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| 1 minute read

Plans for UK-Morocco power link to provide renewable electricity to UK

The rise of electric vehicle use in the UK over the last few years has been steep (albeit from a low base) with growth of over 50% last year, so that around 3% of cars in the UK are now plug-in (plug-in hybrid or purely electric). In recent weeks we have seen another “nudge” from regulators towards electrification with the controversial expansion of London’s Ultra Low Emissions Zone (ULEZ). To avoid a penalty charge for driving within the zone, there are various options for “low-polluting” vehicles that are exempt, one of which is, of course, to use an electric vehicle. Looking ahead, according to bp’s Energy Outlook 2023 report about 50% of light vehicles, which includes cars, will be electric by the mid-2030s under their “Accelerated” decarbonisation scenario.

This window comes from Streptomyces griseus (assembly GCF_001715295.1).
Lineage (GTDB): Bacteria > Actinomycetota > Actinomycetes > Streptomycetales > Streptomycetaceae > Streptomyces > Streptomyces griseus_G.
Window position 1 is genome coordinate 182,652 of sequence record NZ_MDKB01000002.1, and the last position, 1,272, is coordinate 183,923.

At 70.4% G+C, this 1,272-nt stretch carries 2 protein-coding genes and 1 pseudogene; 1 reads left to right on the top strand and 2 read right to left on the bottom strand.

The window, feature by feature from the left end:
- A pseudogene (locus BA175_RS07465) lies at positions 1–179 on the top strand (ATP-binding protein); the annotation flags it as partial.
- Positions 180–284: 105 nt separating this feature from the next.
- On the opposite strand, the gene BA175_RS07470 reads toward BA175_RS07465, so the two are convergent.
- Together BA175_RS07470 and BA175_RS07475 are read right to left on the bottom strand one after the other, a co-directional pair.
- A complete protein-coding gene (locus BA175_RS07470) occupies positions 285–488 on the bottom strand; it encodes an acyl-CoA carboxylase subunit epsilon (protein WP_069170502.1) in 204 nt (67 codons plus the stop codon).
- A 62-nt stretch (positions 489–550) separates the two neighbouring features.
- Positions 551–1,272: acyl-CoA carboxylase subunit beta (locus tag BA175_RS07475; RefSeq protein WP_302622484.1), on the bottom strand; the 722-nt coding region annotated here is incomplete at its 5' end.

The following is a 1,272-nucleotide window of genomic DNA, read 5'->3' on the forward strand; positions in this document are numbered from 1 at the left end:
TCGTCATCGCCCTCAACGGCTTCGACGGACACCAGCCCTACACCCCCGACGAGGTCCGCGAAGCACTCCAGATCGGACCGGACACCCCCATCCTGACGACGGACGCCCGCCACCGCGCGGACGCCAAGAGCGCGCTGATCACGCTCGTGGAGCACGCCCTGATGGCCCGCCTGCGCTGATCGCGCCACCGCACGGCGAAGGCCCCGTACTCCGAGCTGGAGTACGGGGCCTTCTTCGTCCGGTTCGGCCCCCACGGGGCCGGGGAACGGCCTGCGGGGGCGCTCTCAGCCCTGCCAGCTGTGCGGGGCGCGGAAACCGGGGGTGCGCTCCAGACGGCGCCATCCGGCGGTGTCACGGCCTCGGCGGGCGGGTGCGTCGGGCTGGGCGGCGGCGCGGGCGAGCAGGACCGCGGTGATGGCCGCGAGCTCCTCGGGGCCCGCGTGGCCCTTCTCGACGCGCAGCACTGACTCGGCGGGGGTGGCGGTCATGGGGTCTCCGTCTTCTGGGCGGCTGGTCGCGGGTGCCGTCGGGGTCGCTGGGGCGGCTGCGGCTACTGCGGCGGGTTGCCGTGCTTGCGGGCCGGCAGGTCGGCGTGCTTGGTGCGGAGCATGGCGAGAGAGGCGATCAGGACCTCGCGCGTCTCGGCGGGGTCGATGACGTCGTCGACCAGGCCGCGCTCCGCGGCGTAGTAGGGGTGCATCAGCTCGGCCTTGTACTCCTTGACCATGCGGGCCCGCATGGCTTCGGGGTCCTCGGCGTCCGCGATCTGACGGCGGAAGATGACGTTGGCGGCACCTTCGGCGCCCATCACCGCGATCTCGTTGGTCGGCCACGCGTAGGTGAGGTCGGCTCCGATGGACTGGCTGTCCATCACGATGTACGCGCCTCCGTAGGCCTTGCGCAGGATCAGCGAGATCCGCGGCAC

All of this begs the question: how are we going to supply enough electricity for them, while still reducing our carbon emissions?

I was fascinated to read, then, about the Xlinks Morocco-UK Power Project which is a renewable wind and solar energy facility planned to be built in Morocco but linked exclusively to the UK by undersea cables. The electricity will be transmitted through four 3,800km undersea cables (bypassing other countries en route so as to allay concerns about supply security). It is claimed that there will eventually be enough electricity from the project to supply 8% of the UK’s electricity needs. I can see this as the start of an increasing trend for countries to source electricity not just from neighbours, but from countries further afield with more favourable conditions for generating renewable energy.

2030 is mentioned as a possible start date for the facility to come online, and I will be following its progress with interest.

This “first of a kind” project will generate 10.5GW of zero carbon electricity from the sun and wind to deliver 3.6GW of reliable energy for an average of 20+ hours a day. This is enough to provide low-cost, clean power to over 7 million British homes by 2030.


energy & environment, mechanical engineering, climate change, transport